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No easy cure for baldness

June 2017

balding man's head

It has long been accepted that baldness, especially in men, is a natural part of ageing. For some, it starts very early but for most as the years roll past hair thickness starts to decline and many suffer from severe hair loss.

Today the condition is medically recognised with an official name, alopecia, and research is taking place all over the world to try and slow or even prevent baldness and distressing levels of hair loss.

The most common type of hair loss in men is hereditary and is inherited down the genes. It has been linked to having too much of a specific male hormone. It seems some hair follicles are especially sensitive to dihydrotestosterone (DHT), a hormone converted from testosterone. In these cases, the DHT sticks itself to the receptors within the hair follicles and gradually shrinks them. This first makes the hair thinner and then the follicle finally no longer has a capacity to produce any hair at all.

The cause of women’s hair thinning and baldness is not so well understood, but it appears to occur with more frequency in women after the menopause and there is some thought that this is because of decreasing female hormones.

In addition there are specific medical causes of hair loss such as chemotherapy or some conditions such as discoid lupus, and here treating the medical condition can help the hair problem.

Otherwise, for men there are now two medications that are thought to be effective in treating baldness in men, finasteride and minoxidil.

Finasteride can be obtained on private prescription from your doctor, and works by inhibiting type II 5 alpha reductase. This is the enzyme responsible for converting testosterone into DHT, without this the hair follicle can keep or even regain its normal size. It takes a long time to work, possibly three to six months, and if you stop taking it, then the hair problem will occur again.

Minoxidil is a lotion that you can buy at a chemist. Its use for baldness was discovered by accident when doctors were monitoring the effect of the drug for high blood pressure. One of the unexpected side effects was hair growth.  Exactly how it works is still being investigated, but it could be simply that it increases blood flow to the hair follicles, energizing them. Again it offers so permanent treatment and would only be effective during usage.

For women, obviously finasteride is no good because it targets a male hormone, but reports have indicated that minoxidil can work better for women than men.

There has been some interest in a drug called dustasteride which is used to treat prostatic enlargement.  In America this is not approved by the FDA but it has been prescribed by some physicians to help combat male pattern baldness and it could be more effective that finasteride because it also inhibits type 1 of the 5 alpha reductase enzyme.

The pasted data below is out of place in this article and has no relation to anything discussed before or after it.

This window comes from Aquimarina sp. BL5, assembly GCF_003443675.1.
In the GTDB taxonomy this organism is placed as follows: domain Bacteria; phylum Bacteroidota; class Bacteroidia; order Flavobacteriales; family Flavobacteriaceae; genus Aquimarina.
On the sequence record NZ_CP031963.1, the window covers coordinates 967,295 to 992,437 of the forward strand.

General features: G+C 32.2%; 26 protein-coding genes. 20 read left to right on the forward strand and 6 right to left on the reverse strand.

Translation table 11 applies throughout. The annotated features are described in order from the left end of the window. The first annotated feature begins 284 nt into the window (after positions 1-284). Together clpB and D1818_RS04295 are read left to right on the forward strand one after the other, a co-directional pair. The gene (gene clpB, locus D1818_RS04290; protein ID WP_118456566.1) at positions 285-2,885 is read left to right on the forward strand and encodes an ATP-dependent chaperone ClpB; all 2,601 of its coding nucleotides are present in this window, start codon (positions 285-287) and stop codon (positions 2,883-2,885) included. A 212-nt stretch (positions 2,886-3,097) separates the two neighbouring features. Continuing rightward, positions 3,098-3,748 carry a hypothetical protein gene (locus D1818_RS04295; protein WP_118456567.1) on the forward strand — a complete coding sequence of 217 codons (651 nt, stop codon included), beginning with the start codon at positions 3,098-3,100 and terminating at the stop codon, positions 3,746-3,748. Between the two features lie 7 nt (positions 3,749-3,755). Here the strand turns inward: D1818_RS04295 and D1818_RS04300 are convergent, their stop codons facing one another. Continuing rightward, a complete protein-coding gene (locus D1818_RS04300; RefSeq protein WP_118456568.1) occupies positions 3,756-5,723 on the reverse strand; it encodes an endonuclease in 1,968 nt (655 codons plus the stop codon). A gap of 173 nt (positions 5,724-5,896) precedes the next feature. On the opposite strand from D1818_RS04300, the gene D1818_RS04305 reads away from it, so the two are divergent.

But none of these offer an easy or indeed a full solution to the problem of hair loss and baldness.
Some facilities offer low level laser light therapy to treat baldness, and it is thought that this is based on increasing blood flow to the scalp, or possibly stimulating the epidermal stem cells in the follicle to shift it back into the growth phase of its natural cycle. However, more evidence is needed before this becomes a full medically recommended treatment.

One treatment that has been growing in popularity over the years is hair transplants. This is where the surgeon removes miniscule pieces of skin from areas of the scalp where hair growth is active and implanting these into the balder areas. This doesn’t actually increase the number of healthy hair follicles in the head but spreads them around more evenly for good overall growth.

This treatment has improved significantly in recent years, and it has been rumoured that some high profile names includes Wayne Rooney have undergone hair transplants.

It is a long laborious process though, and also hugely expensive. There can also be some side-effects such as swelling, infection or numbness of the scalp plus it takes some months before the new hair sets in properly.

There is lots of hope for the future though as research continues. A team at the Southwestern Medical Centre in Dallas, Texas, have found that a protein called KROX20 can switch on cells in the skin and tell them to become hair producing cells. Other ideas including the use of stem cells are all now being looked at.

Tattoos, hair fibres that you shake on your head to thicken what is there, and other products are also available today.

But as yet, there is no easy cure to prevent hair loss and baldness and it remains a natural, albeit often unwelcome, part of the natural cycle of life.


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